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Thursday, July 23, 2020

Reflection 2020-07-24 Friday 16th Week in Ordinary Time – St Sharbel Mahkluf

Jeremiah 3:14-17; Jeremiah 31; Matthew 13:18-23
The First Reading continues to call faithless children to return. God wants them to know he is their Master who will taken them when they repent. This is what God meant when he said this: I will bring you to Zion, I will give you shepherds after my own heart, who will feed you with knowledge and understanding. When we return to the Lord, there will be restoration and healing because God will send shepherds who will feed us knowledge and understanding, not of the human kind, but knowledge of God and understanding of his will. The First Reading ends with: they shall no longer stubbornly follow their own evil ways. The more we know the Lord, the more we will reject our evil ways and run closer to him. When we do, the Psalm tells us: the Lord will guard us like a shepherd guarding his flock. We are assured of God’s protection when we turn back to him because we will know him and understand his ways.
In the Gospel today, Jesus explains the parable of the seed, where it fell and what the result is. Notice that the seed that fell on the path was taken by the evil one because the person heard the word but did not understand the word. The last one that bore much fruit heard the word and understood it. All the seeds heard the word but only one bore fruit, because only one understood the word. This understanding is not an understanding of Scripture, but comes from knowing God. When we know God, we will understand why we need to obey him. We may not understand what he says, but we will know what he wants. This is what true repentance is.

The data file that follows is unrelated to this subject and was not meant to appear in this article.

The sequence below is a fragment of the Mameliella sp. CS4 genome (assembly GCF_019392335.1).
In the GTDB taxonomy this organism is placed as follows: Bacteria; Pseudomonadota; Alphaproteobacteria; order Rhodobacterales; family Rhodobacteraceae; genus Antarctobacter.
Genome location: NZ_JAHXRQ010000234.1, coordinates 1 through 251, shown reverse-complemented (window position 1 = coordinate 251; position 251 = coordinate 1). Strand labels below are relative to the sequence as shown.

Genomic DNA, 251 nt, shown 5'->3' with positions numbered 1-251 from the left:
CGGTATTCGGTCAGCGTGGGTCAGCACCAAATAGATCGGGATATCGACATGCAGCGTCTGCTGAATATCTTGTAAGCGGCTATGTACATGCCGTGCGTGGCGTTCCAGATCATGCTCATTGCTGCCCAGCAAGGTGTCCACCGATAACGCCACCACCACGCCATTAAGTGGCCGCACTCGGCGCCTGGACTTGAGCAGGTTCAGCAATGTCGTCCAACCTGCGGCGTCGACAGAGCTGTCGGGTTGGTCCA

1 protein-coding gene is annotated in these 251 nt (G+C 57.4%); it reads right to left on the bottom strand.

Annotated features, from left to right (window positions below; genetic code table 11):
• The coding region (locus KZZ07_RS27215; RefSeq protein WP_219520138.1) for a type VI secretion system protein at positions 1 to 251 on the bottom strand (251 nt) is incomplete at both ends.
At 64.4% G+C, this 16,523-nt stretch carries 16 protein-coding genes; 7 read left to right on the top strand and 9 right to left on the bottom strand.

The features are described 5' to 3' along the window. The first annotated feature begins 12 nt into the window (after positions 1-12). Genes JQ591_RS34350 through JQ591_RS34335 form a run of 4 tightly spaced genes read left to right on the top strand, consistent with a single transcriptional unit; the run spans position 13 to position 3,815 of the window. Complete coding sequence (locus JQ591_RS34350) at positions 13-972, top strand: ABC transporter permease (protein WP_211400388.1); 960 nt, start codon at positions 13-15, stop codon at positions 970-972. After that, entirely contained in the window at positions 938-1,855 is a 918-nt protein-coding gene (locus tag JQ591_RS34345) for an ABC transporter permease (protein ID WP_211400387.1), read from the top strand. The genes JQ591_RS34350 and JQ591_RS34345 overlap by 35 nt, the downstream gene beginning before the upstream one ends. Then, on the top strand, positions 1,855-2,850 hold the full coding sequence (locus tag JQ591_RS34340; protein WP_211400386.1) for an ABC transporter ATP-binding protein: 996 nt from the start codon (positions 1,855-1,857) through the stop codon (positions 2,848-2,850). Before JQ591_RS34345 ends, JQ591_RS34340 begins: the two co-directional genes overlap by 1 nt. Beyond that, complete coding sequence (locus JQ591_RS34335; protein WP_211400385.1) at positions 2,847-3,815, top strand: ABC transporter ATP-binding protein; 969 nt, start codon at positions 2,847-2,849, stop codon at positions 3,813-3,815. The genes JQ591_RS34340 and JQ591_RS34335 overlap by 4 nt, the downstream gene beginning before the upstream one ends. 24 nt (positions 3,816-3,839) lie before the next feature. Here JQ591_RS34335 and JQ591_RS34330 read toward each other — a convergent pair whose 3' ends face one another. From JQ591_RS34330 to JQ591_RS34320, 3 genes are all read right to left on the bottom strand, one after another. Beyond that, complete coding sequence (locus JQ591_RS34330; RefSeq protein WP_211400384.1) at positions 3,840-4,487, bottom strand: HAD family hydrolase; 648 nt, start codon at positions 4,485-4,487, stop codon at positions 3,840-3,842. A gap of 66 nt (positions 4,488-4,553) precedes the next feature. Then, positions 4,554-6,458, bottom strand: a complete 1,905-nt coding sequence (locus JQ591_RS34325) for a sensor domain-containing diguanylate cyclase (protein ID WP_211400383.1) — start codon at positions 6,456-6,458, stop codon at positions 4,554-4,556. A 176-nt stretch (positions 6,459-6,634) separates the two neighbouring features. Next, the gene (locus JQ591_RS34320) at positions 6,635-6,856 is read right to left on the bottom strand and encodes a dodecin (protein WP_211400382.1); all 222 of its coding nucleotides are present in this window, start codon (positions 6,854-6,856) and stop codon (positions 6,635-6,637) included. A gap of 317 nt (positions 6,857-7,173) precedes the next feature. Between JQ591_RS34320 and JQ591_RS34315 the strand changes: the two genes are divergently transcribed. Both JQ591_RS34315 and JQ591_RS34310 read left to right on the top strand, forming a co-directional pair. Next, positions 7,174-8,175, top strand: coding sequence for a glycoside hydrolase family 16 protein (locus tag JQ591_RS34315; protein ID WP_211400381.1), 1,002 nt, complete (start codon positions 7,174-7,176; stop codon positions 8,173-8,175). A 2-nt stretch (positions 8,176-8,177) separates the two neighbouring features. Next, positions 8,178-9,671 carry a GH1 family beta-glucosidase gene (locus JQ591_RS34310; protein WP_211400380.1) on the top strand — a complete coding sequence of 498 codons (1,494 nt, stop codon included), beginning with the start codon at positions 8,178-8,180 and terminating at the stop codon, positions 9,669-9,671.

St Sharbel was a Lebanese and belonged to the Maronite rite of the Catholic Church. He entered the Monastery and later became a monk and then a hermit. As a hermit, he always kept his head down and would lift his eyes only to heaven. He was also devoted to the Eucharist. His life was fully devoted to literally looking at God alone. Not everyone is called to be a hermit since most of us have responsibilities to carry out. But all of us are called to devote ourselves to God alone. When we repent, this should be our only goal: to devote ourselves to God alone. We seek God, we cling to God so like the seed that fell on good soil, we can bear fruit in abundance.
Lord Jesus, you call me to return to you. You always call me to yourself. Let me hear your word so I can know you and understand your Father’s will. Let me devote myself to you, for the glory of your Father’s name. St Sharbel, pray for us, that we may only look at the face of God and be attracted only by the beauty of our Lord.

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